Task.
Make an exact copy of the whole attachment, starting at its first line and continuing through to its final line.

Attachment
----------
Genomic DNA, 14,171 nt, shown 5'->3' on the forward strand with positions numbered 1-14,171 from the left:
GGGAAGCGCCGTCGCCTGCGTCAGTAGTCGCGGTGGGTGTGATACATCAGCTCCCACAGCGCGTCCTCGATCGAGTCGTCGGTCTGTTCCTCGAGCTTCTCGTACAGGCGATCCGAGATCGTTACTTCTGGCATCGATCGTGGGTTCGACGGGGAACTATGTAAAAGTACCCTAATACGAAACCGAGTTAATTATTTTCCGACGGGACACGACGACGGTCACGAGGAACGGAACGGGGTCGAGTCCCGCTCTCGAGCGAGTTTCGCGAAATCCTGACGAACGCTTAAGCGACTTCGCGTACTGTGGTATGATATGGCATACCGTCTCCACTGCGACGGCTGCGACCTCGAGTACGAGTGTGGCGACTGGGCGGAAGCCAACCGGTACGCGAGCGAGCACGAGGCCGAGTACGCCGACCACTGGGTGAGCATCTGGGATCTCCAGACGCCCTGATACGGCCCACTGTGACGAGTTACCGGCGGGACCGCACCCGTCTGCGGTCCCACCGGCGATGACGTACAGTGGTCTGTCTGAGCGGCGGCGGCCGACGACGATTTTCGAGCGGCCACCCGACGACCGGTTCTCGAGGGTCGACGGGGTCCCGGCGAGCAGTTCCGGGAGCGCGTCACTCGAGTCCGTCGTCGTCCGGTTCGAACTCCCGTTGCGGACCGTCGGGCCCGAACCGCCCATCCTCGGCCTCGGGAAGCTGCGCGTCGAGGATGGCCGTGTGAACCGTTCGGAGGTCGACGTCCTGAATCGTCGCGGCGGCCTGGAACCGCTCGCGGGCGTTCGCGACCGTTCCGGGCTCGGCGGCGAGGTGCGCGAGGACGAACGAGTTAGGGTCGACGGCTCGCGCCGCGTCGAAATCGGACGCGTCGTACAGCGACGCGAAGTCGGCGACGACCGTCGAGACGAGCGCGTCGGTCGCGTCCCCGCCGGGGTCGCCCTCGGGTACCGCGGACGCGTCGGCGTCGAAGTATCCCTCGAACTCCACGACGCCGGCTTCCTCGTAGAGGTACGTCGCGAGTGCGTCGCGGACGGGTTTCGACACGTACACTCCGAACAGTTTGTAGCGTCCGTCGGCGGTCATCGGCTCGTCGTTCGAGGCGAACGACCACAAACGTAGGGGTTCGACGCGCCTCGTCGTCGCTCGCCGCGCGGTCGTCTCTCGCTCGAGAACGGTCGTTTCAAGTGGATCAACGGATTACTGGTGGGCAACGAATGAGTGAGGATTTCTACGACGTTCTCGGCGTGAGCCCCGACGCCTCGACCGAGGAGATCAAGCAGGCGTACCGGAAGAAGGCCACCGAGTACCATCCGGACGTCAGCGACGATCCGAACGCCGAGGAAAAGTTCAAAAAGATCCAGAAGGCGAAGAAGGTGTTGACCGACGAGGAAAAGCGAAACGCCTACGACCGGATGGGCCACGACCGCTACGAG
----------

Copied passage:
Genomic DNA, 14,171 nt, shown 5'->3' on the forward strand with positions numbered 1-14,171 from the left:
GGGAAGCGCCGTCGCCTGCGTCAGTAGTCGCGGTGGGTGTGATACATCAGCTCCCACAGCGCGTCCTCGATCGAGTCGTCGGTCTGTTCCTCGAGCTTCTCGTACAGGCGATCCGAGATCGTTACTTCTGGCATCGATCGTGGGTTCGACGGGGAACTATGTAAAAGTACCCTAATACGAAACCGAGTTAATTATTTTCCGACGGGACACGACGACGGTCACGAGGAACGGAACGGGGTCGAGTCCCGCTCTCGAGCGAGTTTCGCGAAATCCTGACGAACGCTTAAGCGACTTCGCGTACTGTGGTATGATATGGCATACCGTCTCCACTGCGACGGCTGCGACCTCGAGTACGAGTGTGGCGACTGGGCGGAAGCCAACCGGTACGCGAGCGAGCACGAGGCCGAGTACGCCGACCACTGGGTGAGCATCTGGGATCTCCAGACGCCCTGATACGGCCCACTGTGACGAGTTACCGGCGGGACCGCACCCGTCTGCGGTCCCACCGGCGATGACGTACAGTGGTCTGTCTGAGCGGCGGCGGCCGACGACGATTTTCGAGCGGCCACCCGACGACCGGTTCTCGAGGGTCGACGGGGTCCCGGCGAGCAGTTCCGGGAGCGCGTCACTCGAGTCCGTCGTCGTCCGGTTCGAACTCCCGTTGCGGACCGTCGGGCCCGAACCGCCCATCCTCGGCCTCGGGAAGCTGCGCGTCGAGGATGGCCGTGTGAACCGTTCGGAGGTCGACGTCCTGAATCGTCGCGGCGGCCTGGAACCGCTCGCGGGCGTTCGCGACCGTTCCGGGCTCGGCGGCGAGGTGCGCGAGGACGAACGAGTTAGGGTCGACGGCTCGCGCCGCGTCGAAATCGGACGCGTCGTACAGCGACGCGAAGTCGGCGACGACCGTCGAGACGAGCGCGTCGGTCGCGTCCCCGCCGGGGTCGCCCTCGGGTACCGCGGACGCGTCGGCGTCGAAGTATCCCTCGAACTCCACGACGCCGGCTTCCTCGTAGAGGTACGTCGCGAGTGCGTCGCGGACGGGTTTCGACACGTACACTCCGAACAGTTTGTAGCGTCCGTCGGCGGTCATCGGCTCGTCGTTCGAGGCGAACGACCACAAACGTAGGGGTTCGACGCGCCTCGTCGTCGCTCGCCGCGCGGTCGTCTCTCGCTCGAGAACGGTCGTTTCAAGTGGATCAACGGATTACTGGTGGGCAACGAATGAGTGAGGATTTCTACGACGTTCTCGGCGTGAGCCCCGACGCCTCGACCGAGGAGATCAAGCAGGCGTACCGGAAGAAGGCCACCGAGTACCATCCGGACGTCAGCGACGATCCGAACGCCGAGGAAAAGTTCAAAAAGATCCAGAAGGCGAAGAAGGTGTTGACCGACGAGGAAAAGCGAAACGCCTACGACCGGATGGGCCACGACCGCTACGAG